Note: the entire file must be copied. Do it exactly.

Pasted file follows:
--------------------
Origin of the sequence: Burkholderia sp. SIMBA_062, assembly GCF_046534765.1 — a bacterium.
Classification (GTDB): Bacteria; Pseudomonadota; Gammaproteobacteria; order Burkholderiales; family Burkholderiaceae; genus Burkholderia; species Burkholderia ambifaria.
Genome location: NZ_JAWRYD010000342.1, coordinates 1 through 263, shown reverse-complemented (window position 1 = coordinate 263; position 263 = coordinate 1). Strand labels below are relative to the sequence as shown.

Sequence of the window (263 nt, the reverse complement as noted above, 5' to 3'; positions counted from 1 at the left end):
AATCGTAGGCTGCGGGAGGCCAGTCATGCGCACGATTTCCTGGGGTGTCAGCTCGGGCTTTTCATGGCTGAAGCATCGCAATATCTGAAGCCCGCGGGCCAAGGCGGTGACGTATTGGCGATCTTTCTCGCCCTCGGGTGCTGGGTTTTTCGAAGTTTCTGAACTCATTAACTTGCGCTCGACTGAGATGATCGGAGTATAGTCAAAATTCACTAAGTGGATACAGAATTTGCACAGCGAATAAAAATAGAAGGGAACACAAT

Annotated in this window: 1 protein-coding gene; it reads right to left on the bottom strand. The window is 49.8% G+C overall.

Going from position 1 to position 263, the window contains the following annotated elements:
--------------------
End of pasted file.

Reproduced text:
Origin of the sequence: Burkholderia sp. SIMBA_062, assembly GCF_046534765.1 — a bacterium.
Classification (GTDB): Bacteria; Pseudomonadota; Gammaproteobacteria; order Burkholderiales; family Burkholderiaceae; genus Burkholderia; species Burkholderia ambifaria.
Genome location: NZ_JAWRYD010000342.1, coordinates 1 through 263, shown reverse-complemented (window position 1 = coordinate 263; position 263 = coordinate 1). Strand labels below are relative to the sequence as shown.

Sequence of the window (263 nt, the reverse complement as noted above, 5' to 3'; positions counted from 1 at the left end):
AATCGTAGGCTGCGGGAGGCCAGTCATGCGCACGATTTCCTGGGGTGTCAGCTCGGGCTTTTCATGGCTGAAGCATCGCAATATCTGAAGCCCGCGGGCCAAGGCGGTGACGTATTGGCGATCTTTCTCGCCCTCGGGTGCTGGGTTTTTCGAAGTTTCTGAACTCATTAACTTGCGCTCGACTGAGATGATCGGAGTATAGTCAAAATTCACTAAGTGGATACAGAATTTGCACAGCGAATAAAAATAGAAGGGAACACAAT

Annotated in this window: 1 protein-coding gene; it reads right to left on the bottom strand. The window is 49.8% G+C overall.

Going from position 1 to position 263, the window contains the following annotated elements: